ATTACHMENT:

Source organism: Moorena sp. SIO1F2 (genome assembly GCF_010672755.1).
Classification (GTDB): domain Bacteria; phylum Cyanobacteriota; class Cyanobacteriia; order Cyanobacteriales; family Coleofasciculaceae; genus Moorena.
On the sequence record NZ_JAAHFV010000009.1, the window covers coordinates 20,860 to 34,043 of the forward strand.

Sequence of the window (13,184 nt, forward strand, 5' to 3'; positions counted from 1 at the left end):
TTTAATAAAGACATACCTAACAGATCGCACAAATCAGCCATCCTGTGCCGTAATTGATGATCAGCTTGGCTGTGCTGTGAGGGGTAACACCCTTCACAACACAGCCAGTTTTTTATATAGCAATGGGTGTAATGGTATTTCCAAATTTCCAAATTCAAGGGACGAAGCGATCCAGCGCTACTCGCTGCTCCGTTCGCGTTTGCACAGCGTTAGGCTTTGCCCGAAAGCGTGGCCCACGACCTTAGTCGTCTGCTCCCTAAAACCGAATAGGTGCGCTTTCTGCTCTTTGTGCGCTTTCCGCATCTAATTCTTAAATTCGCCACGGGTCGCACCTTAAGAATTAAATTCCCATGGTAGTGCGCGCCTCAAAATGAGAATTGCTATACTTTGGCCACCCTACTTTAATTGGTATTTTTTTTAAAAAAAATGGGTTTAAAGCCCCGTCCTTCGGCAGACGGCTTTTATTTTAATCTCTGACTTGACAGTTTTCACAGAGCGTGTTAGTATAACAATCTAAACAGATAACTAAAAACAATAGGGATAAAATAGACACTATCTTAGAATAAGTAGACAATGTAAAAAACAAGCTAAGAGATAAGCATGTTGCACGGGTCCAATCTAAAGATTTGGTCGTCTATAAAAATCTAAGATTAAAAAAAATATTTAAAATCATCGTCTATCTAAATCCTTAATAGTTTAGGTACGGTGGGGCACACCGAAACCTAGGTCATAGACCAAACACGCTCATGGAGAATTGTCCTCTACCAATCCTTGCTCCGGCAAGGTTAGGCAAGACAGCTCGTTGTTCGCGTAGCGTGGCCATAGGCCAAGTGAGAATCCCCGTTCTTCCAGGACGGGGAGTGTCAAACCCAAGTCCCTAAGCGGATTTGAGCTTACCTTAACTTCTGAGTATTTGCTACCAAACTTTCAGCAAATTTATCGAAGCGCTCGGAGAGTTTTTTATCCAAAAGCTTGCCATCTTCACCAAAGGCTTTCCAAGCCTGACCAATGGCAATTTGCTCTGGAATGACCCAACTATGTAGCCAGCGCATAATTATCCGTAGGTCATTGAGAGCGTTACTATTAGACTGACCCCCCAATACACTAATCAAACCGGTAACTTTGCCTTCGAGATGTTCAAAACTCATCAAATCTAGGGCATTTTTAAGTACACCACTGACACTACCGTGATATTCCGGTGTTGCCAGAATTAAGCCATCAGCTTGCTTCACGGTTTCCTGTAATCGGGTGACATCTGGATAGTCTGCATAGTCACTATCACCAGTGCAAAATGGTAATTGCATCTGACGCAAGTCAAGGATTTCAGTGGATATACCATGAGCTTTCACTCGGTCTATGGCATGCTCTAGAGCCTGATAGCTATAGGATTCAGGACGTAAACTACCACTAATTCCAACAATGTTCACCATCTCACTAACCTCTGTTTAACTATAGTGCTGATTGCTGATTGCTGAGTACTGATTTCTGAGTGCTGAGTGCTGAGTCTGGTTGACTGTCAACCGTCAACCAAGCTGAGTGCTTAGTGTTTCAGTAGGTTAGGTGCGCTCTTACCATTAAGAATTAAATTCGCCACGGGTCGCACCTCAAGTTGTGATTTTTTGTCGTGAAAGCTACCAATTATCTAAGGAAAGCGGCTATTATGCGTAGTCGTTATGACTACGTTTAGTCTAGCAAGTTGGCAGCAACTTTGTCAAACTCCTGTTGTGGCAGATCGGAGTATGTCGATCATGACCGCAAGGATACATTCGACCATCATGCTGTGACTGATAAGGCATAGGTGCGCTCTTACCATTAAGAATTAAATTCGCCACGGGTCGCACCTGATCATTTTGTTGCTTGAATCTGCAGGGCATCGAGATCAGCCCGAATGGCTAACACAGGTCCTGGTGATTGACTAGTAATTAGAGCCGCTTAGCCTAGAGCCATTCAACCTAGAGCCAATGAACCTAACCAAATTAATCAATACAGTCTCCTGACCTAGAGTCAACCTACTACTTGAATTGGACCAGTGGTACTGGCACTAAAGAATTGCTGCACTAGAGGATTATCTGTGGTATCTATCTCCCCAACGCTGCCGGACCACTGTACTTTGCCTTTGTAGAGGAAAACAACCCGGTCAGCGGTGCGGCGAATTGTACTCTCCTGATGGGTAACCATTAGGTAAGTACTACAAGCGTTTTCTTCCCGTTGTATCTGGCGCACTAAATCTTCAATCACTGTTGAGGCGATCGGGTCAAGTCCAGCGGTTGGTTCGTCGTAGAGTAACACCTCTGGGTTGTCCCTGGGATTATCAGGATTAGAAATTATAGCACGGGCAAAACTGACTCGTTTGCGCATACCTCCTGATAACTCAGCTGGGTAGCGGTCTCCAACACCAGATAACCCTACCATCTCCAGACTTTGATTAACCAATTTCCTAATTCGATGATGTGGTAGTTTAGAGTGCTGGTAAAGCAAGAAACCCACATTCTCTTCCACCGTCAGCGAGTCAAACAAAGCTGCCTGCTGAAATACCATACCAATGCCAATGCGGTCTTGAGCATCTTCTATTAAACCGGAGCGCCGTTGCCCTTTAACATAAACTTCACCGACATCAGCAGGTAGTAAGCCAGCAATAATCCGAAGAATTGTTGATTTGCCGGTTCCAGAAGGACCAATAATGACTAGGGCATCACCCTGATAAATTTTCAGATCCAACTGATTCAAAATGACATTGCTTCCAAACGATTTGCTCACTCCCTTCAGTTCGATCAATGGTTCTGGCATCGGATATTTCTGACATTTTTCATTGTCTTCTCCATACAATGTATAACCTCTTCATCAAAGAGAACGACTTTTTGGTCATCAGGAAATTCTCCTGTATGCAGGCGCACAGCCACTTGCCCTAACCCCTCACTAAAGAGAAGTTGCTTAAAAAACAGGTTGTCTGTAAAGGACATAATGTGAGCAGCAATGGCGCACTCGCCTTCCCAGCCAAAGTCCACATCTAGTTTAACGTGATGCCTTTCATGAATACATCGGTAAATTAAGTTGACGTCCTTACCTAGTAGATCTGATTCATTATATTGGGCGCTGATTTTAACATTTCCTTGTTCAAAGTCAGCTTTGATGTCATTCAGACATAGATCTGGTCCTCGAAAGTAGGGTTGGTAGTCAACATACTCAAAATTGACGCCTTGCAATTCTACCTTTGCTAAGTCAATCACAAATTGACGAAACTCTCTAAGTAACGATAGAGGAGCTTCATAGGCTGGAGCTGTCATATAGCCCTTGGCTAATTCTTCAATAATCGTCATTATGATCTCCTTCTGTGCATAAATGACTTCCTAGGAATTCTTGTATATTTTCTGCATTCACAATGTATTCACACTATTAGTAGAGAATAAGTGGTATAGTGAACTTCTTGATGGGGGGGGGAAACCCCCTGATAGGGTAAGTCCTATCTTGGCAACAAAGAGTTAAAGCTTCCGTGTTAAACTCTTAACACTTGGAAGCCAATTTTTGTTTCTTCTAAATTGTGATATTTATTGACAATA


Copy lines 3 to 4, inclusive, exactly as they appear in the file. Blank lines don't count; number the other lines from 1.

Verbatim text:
On the sequence record NZ_JAAHFV010000009.1, the window covers coordinates 20,860 to 34,043 of the forward strand.

Sequence of the window (13,184 nt, forward strand, 5' to 3'; positions counted from 1 at the left end):